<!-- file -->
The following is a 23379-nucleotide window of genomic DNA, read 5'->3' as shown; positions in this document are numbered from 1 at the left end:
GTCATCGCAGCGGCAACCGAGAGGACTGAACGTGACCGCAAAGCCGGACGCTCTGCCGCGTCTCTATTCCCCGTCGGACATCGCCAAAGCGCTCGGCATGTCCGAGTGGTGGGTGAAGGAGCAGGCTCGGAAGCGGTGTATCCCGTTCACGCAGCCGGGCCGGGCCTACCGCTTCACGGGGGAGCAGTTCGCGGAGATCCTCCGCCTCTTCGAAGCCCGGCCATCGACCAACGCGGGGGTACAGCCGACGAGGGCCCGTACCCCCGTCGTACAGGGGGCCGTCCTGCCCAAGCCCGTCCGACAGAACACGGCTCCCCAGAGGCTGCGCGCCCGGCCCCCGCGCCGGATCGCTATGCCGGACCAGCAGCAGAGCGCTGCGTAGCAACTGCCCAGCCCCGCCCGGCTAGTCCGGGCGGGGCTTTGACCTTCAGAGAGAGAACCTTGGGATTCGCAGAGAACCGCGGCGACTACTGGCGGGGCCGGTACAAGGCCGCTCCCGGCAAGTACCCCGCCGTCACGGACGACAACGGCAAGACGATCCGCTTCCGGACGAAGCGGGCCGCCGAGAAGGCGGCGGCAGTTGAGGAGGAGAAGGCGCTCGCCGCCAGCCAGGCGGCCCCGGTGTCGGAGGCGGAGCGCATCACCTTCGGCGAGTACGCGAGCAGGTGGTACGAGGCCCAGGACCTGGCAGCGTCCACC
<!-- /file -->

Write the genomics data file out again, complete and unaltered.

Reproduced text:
The following is a 23379-nucleotide window of genomic DNA, read 5'->3' as shown; positions in this document are numbered from 1 at the left end:
GTCATCGCAGCGGCAACCGAGAGGACTGAACGTGACCGCAAAGCCGGACGCTCTGCCGCGTCTCTATTCCCCGTCGGACATCGCCAAAGCGCTCGGCATGTCCGAGTGGTGGGTGAAGGAGCAGGCTCGGAAGCGGTGTATCCCGTTCACGCAGCCGGGCCGGGCCTACCGCTTCACGGGGGAGCAGTTCGCGGAGATCCTCCGCCTCTTCGAAGCCCGGCCATCGACCAACGCGGGGGTACAGCCGACGAGGGCCCGTACCCCCGTCGTACAGGGGGCCGTCCTGCCCAAGCCCGTCCGACAGAACACGGCTCCCCAGAGGCTGCGCGCCCGGCCCCCGCGCCGGATCGCTATGCCGGACCAGCAGCAGAGCGCTGCGTAGCAACTGCCCAGCCCCGCCCGGCTAGTCCGGGCGGGGCTTTGACCTTCAGAGAGAGAACCTTGGGATTCGCAGAGAACCGCGGCGACTACTGGCGGGGCCGGTACAAGGCCGCTCCCGGCAAGTACCCCGCCGTCACGGACGACAACGGCAAGACGATCCGCTTCCGGACGAAGCGGGCCGCCGAGAAGGCGGCGGCAGTTGAGGAGGAGAAGGCGCTCGCCGCCAGCCAGGCGGCCCCGGTGTCGGAGGCGGAGCGCATCACCTTCGGCGAGTACGCGAGCAGGTGGTACGAGGCCCAGGACCTGGCAGCGTCCACC